Glass Pavilion. Sanaa architects. Toledo. 2006

Sanaa, Kazuyo Sejima, Ryūe Nishizawa,

Toledo, Spain,



Japanese architects Kazuyo Sejima and Riyu Nishizawa designed the glass pavilion for the Toledo Art Museum.

Glass Pavilion. Sanaa architects. Toledo. 2006 Glass workshops and exhibition spaces are contained in a structure which is itself made of glass, further underlining the material's qualities and properties.
The new spaces are to contain international glass art collections, in a homage to the glassmaking tradition of this city. Unfortunately many of the panels used to make the Glass Pavilion could not be made in the city, as many of its glassworks have been shut down. The biggest panels, measuring almost 3 metres wide and 4 metres high, were made in Germany and processed in China.
But glass was used not only as a homage to the local glassmaking tradition: the architects and their clients wanted to create a structure that would fit almost invisibly into its context . The area is surrounded by natural and artificial elements worthy of protection: the centuries-old oaks in the park and the district's Victorian houses. This is why the building is only 4.5 metres high, and half of the new pavilion's 70 thousand square metres are underground.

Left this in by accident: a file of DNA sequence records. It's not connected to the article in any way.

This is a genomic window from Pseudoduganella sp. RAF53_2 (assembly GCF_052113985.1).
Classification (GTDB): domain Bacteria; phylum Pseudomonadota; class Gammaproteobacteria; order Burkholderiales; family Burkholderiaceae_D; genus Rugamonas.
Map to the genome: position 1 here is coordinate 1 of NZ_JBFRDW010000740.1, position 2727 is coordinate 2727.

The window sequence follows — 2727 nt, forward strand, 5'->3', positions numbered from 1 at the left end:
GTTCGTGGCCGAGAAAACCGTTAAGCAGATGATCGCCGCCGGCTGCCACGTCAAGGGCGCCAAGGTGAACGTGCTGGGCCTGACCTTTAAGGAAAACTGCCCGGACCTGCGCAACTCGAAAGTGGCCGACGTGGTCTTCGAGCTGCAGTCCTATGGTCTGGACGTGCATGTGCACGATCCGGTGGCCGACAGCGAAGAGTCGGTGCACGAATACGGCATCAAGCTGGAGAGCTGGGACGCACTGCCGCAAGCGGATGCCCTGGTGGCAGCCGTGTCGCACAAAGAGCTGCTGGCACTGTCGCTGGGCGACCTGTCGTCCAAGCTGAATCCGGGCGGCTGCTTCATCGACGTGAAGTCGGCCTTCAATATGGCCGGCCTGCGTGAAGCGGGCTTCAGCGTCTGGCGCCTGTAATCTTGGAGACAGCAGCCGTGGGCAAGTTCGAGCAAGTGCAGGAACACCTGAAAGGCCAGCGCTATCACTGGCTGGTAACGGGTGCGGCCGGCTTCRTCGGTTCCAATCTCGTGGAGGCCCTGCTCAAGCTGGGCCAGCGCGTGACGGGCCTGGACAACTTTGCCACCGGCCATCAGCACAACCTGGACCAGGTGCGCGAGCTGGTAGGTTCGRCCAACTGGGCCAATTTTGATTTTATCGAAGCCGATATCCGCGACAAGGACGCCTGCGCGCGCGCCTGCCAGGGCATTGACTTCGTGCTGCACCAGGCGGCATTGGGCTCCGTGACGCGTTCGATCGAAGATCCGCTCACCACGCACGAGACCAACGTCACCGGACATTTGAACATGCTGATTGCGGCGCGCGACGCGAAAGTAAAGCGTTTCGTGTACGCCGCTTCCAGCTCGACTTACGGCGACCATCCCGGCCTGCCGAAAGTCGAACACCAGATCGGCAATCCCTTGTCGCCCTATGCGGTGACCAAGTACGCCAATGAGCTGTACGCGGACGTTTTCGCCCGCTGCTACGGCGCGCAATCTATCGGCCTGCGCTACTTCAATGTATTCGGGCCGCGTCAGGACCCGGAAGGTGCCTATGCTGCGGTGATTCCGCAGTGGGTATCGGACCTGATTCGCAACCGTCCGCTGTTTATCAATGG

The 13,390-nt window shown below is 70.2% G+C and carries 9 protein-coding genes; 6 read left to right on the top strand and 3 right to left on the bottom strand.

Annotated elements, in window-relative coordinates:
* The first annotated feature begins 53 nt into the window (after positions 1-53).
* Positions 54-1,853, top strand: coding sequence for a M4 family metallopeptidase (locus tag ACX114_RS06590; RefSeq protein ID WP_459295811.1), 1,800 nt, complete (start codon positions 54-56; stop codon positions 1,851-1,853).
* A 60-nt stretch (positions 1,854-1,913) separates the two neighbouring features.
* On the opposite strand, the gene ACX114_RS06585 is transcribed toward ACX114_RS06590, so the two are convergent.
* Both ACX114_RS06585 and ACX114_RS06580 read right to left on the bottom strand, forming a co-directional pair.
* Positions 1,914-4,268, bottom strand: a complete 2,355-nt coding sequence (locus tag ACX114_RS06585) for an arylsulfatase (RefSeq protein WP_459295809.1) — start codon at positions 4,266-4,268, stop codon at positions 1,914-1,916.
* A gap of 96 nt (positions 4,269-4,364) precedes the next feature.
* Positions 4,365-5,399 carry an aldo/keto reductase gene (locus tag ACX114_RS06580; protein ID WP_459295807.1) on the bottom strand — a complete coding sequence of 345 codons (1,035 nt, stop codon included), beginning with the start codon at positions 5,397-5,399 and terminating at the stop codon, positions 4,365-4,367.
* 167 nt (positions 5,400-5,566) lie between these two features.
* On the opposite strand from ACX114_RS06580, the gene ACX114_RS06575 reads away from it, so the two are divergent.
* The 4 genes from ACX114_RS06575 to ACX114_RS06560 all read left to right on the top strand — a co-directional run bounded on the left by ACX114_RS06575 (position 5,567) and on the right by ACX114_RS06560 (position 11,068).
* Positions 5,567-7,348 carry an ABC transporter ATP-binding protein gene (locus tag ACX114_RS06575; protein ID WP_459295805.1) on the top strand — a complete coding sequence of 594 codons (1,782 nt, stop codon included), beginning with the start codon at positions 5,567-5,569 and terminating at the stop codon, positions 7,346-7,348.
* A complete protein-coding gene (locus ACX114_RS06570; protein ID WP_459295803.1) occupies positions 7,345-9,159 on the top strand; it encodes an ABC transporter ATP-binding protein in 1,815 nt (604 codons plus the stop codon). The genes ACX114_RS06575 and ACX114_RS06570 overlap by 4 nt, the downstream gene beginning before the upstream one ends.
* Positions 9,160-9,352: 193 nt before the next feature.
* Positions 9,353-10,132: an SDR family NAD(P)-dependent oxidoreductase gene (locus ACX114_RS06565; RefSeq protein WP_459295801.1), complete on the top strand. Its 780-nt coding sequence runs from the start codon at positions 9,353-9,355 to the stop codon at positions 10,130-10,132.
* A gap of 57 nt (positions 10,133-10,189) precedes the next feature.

Its structure is designed to create a visual continuum between indoors and outdoors, with a series of courtyards divided by clear walls and façades made entirely out of glass panels. The same concept was applied to the roof, a thin plate that does not interfere with either the natural or the built environment.

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